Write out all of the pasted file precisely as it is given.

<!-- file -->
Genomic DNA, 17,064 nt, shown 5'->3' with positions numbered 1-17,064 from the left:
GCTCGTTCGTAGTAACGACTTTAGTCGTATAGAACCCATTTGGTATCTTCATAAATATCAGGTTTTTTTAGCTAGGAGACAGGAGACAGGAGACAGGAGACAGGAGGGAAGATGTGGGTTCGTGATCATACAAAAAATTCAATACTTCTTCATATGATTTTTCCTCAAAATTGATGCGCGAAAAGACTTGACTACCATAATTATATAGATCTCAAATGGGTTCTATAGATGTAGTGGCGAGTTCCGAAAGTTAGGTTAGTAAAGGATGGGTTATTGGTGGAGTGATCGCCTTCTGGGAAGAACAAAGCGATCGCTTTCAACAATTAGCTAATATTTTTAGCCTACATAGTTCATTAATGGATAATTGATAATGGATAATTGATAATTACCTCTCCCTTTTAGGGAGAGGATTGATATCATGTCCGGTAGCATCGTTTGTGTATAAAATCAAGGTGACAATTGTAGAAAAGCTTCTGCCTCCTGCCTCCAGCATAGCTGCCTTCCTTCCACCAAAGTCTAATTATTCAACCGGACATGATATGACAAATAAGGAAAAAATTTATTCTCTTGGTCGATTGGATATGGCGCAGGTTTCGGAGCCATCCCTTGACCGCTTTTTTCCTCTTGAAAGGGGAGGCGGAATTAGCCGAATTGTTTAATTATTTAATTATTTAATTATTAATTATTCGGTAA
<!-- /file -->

Genomic DNA, 17,064 nt, shown 5'->3' with positions numbered 1-17,064 from the left:
GCTCGTTCGTAGTAACGACTTTAGTCGTATAGAACCCATTTGGTATCTTCATAAATATCAGGTTTTTTTAGCTAGGAGACAGGAGACAGGAGACAGGAGACAGGAGGGAAGATGTGGGTTCGTGATCATACAAAAAATTCAATACTTCTTCATATGATTTTTCCTCAAAATTGATGCGCGAAAAGACTTGACTACCATAATTATATAGATCTCAAATGGGTTCTATAGATGTAGTGGCGAGTTCCGAAAGTTAGGTTAGTAAAGGATGGGTTATTGGTGGAGTGATCGCCTTCTGGGAAGAACAAAGCGATCGCTTTCAACAATTAGCTAATATTTTTAGCCTACATAGTTCATTAATGGATAATTGATAATGGATAATTGATAATTACCTCTCCCTTTTAGGGAGAGGATTGATATCATGTCCGGTAGCATCGTTTGTGTATAAAATCAAGGTGACAATTGTAGAAAAGCTTCTGCCTCCTGCCTCCAGCATAGCTGCCTTCCTTCCACCAAAGTCTAATTATTCAACCGGACATGATATGACAAATAAGGAAAAAATTTATTCTCTTGGTCGATTGGATATGGCGCAGGTTTCGGAGCCATCCCTTGACCGCTTTTTTCCTCTTGAAAGGGGAGGCGGAATTAGCCGAATTGTTTAATTATTTAATTATTTAATTATTAATTATTCGGTAA